Deadly Nightshade ($16)
"Aubergine is used more prevalently in the U.S. than the U.K., and we wanted to have something golden and rich that felt autumnal," says Chetiyawardana. Eggplants are quartered and covered in demerara sugar before being roasted, then pureed with more raw sugar and water before being strained twice.
This puree becomes the base for a cocktail mixed with Bacardi 8-year aged rum and Lillet Blanc. Fresh lemon juice is added, and the lot gets shaken with egg white for a texture that Chetiyawardana says "holds all the flavors on the tongue." The drink is garnished with a slice of dehydrated eggplant made into a crisp, framed in more raw sugar.
Chocolate Cocktail ($16)
This Chocolate Cocktail is "sweet and luxurious, when you need something rich and want to take yourself away," Chetiyawardana says. Fresh cherries are preserved in maraschino liqueur and demerara sugar. The surplus liqueur from the whole cherries "provides the rich, dry notes of maraschino cherries along with the plump notes of the fresh cherries, and offsets the complex, herbal notes of Yellow Chartreuse without being heavy on the alcohol." A whole egg is shaken into the drink, making it reminiscent of a classic chocolate cocktail (which s a mix of maraschino and blackberry liqueurs mixed with Yellow Chartreuse and egg). The only chocolate that appears in the drink is a shaving of Valrhona dark chocolate over the top.
Chetiyawardana blends "sweet red apples, cooked sous vide to key out their sweetness," with freshly pressed green apple juice to balance the "sharp malic acid bite, which almost has a green olive note about it." That combination is then shaken with Umberto Fino Sherry and egg white, then topped with a dusting of fennel pollen.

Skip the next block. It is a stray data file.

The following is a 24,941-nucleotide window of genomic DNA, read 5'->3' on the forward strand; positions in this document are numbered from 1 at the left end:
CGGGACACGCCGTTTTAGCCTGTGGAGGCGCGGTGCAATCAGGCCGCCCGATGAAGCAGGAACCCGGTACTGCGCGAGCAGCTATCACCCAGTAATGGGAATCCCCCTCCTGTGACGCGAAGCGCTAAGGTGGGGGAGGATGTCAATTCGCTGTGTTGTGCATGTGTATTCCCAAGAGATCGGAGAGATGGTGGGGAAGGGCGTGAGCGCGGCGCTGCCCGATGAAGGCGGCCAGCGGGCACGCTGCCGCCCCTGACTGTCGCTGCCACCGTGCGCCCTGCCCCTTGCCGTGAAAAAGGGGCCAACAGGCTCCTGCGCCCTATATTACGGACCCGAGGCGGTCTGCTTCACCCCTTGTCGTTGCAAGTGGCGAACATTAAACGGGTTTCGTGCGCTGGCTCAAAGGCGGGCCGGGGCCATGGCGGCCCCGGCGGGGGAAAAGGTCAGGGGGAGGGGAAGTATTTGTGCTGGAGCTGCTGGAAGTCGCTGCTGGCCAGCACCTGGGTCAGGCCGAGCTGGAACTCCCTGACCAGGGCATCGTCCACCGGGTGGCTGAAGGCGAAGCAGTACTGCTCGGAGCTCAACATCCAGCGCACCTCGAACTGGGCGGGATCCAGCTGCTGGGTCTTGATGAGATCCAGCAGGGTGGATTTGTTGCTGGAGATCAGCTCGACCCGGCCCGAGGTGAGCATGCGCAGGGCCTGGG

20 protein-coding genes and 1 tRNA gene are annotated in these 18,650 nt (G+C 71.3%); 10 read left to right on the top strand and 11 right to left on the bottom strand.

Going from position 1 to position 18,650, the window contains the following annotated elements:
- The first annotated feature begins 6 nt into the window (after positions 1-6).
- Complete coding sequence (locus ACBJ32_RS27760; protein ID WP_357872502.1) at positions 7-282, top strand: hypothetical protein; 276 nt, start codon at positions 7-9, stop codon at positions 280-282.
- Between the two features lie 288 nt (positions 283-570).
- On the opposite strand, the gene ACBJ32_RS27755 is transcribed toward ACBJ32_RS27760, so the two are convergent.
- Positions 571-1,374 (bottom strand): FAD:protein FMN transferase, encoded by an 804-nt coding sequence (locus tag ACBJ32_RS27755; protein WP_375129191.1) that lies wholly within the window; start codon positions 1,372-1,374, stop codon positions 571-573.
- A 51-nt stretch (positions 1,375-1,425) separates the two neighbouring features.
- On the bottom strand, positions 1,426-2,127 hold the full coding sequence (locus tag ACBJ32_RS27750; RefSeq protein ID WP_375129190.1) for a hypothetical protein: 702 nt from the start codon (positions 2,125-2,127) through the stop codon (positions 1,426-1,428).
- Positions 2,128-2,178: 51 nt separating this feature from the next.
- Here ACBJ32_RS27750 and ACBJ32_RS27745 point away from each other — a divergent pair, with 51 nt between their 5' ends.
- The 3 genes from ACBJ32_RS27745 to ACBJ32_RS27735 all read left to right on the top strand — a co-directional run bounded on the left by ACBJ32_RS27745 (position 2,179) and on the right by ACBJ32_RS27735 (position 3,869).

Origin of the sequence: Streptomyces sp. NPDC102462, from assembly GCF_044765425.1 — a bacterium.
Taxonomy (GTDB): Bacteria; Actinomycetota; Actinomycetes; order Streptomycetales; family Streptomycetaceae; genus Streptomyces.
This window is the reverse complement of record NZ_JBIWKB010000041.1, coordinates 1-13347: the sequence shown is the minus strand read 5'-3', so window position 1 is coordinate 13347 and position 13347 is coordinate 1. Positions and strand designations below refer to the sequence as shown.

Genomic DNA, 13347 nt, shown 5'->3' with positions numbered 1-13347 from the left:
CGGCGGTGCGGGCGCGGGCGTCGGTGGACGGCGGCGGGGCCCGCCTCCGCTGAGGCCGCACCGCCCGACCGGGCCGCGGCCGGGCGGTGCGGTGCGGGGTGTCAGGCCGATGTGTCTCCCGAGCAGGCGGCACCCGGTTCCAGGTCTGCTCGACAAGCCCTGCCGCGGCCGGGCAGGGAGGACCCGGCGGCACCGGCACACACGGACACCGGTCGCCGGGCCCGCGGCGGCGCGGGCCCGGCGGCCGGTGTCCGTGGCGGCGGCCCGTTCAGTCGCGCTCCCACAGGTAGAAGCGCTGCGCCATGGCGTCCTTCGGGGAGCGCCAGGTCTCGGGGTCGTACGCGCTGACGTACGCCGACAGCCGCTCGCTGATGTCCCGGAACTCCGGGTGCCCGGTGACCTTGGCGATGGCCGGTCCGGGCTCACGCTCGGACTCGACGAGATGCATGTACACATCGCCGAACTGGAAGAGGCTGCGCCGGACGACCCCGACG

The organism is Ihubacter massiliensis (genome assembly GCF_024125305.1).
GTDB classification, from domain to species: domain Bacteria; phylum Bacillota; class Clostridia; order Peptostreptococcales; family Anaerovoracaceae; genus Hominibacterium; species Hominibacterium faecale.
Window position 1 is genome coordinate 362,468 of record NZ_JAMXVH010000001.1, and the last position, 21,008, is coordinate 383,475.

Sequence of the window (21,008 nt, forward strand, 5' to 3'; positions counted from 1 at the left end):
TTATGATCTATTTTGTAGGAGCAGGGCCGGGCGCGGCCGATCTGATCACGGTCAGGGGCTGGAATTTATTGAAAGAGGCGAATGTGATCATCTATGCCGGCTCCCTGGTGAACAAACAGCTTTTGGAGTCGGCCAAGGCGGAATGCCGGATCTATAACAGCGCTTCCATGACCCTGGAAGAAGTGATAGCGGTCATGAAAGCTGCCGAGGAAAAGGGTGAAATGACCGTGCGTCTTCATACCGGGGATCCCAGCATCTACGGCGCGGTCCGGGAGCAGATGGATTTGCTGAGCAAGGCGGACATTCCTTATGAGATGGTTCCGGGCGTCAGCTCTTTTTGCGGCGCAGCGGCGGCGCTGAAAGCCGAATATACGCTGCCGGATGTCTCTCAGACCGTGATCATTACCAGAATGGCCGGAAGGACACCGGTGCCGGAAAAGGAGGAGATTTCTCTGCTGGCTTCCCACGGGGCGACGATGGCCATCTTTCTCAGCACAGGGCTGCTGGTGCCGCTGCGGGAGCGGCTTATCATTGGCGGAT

"We wanted a really classic, elegant aperitif to suit our lounge feel, and Champagne is brilliant for that. But here we accelerate it a bit more, for a glass of 'Champagne on crack', so that it's the most Champagne-y Champagne you could have," Chetiyawardana says.
To draw out the white flower notes he claims are only in true Champagne, jasmine flowers and a light, neutral wheat alcohol go in the rotary evaporator for about an hour, producing a liqueur that's then sweetened with sugar. To build the cocktail, a preserved cherries is dropped into a Champagne flute, then topped with the jasmine liqueur and Veuve Clicquot. The alcohols seep into the cherry as the cocktail is sipped.
To accentuate the "Champagne on crack" idea, a small glass of straight Veuve Clicquot is served alongside, to demonstrate the contrast between the two. "We want to show that this is the best glass of Champagne we can serve, and you only notice the difference so sharply if you taste them side by side," he specifies.
Holy Spritz ($16)
The Holy Spritz is Chetiyawardana's nod to the social element of Henry's space, and before table bottle service comes out late-night this can be made table-side. "It works well for sharing, so a big table can do this as a group," he says.
To capture the changing seasons, both sweet and sour apples are used for their opposing characteristics. The sweet apples are pureed, while the skins of tart green apples are cooked sous vide with Dolin Blanc, star anise, and orange for one and half hours, before being strained and bottled. The process pulls out some flavors that, for Chetiyawardana, are "reminiscent of chamomile and vanilla." St. Germain and house-made rosewater seltzer are added, then the cocktail is topped with torched fresh blueberry and a final shaving of fennel.